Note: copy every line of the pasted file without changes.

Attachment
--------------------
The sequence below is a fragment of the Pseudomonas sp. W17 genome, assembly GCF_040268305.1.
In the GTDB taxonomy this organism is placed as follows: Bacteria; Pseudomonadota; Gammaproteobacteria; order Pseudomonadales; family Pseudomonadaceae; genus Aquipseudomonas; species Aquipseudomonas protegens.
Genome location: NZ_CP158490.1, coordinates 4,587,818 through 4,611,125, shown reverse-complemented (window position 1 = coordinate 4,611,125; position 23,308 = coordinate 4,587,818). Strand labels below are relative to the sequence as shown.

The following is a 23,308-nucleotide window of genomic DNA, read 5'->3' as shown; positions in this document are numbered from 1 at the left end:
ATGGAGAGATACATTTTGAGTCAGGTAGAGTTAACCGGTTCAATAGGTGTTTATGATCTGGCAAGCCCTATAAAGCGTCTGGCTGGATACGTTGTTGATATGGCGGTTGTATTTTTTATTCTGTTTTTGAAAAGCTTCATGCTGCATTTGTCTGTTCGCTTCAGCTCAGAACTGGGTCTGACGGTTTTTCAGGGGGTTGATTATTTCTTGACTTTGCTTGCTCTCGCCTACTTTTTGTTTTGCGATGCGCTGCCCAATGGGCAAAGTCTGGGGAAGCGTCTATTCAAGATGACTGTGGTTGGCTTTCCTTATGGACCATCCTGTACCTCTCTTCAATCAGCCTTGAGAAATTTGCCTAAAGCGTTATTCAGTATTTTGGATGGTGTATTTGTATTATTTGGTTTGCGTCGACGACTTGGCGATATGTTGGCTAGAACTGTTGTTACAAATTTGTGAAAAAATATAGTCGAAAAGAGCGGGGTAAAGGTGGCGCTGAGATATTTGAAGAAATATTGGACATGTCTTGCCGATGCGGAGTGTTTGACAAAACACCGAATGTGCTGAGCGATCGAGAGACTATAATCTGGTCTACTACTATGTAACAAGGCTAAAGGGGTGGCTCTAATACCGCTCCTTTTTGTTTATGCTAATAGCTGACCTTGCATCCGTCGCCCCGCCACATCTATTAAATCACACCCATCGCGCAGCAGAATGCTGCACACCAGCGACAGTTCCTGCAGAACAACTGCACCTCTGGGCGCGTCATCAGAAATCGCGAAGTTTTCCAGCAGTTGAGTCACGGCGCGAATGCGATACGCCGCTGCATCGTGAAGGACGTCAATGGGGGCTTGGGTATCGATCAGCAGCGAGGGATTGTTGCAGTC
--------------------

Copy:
The sequence below is a fragment of the Pseudomonas sp. W17 genome, assembly GCF_040268305.1.
In the GTDB taxonomy this organism is placed as follows: Bacteria; Pseudomonadota; Gammaproteobacteria; order Pseudomonadales; family Pseudomonadaceae; genus Aquipseudomonas; species Aquipseudomonas protegens.
Genome location: NZ_CP158490.1, coordinates 4,587,818 through 4,611,125, shown reverse-complemented (window position 1 = coordinate 4,611,125; position 23,308 = coordinate 4,587,818). Strand labels below are relative to the sequence as shown.

The following is a 23,308-nucleotide window of genomic DNA, read 5'->3' as shown; positions in this document are numbered from 1 at the left end:
ATGGAGAGATACATTTTGAGTCAGGTAGAGTTAACCGGTTCAATAGGTGTTTATGATCTGGCAAGCCCTATAAAGCGTCTGGCTGGATACGTTGTTGATATGGCGGTTGTATTTTTTATTCTGTTTTTGAAAAGCTTCATGCTGCATTTGTCTGTTCGCTTCAGCTCAGAACTGGGTCTGACGGTTTTTCAGGGGGTTGATTATTTCTTGACTTTGCTTGCTCTCGCCTACTTTTTGTTTTGCGATGCGCTGCCCAATGGGCAAAGTCTGGGGAAGCGTCTATTCAAGATGACTGTGGTTGGCTTTCCTTATGGACCATCCTGTACCTCTCTTCAATCAGCCTTGAGAAATTTGCCTAAAGCGTTATTCAGTATTTTGGATGGTGTATTTGTATTATTTGGTTTGCGTCGACGACTTGGCGATATGTTGGCTAGAACTGTTGTTACAAATTTGTGAAAAAATATAGTCGAAAAGAGCGGGGTAAAGGTGGCGCTGAGATATTTGAAGAAATATTGGACATGTCTTGCCGATGCGGAGTGTTTGACAAAACACCGAATGTGCTGAGCGATCGAGAGACTATAATCTGGTCTACTACTATGTAACAAGGCTAAAGGGGTGGCTCTAATACCGCTCCTTTTTGTTTATGCTAATAGCTGACCTTGCATCCGTCGCCCCGCCACATCTATTAAATCACACCCATCGCGCAGCAGAATGCTGCACACCAGCGACAGTTCCTGCAGAACAACTGCACCTCTGGGCGCGTCATCAGAAATCGCGAAGTTTTCCAGCAGTTGAGTCACGGCGCGAATGCGATACGCCGCTGCATCGTGAAGGACGTCAATGGGGGCTTGGGTATCGATCAGCAGCGAGGGATTGTTGCAGTC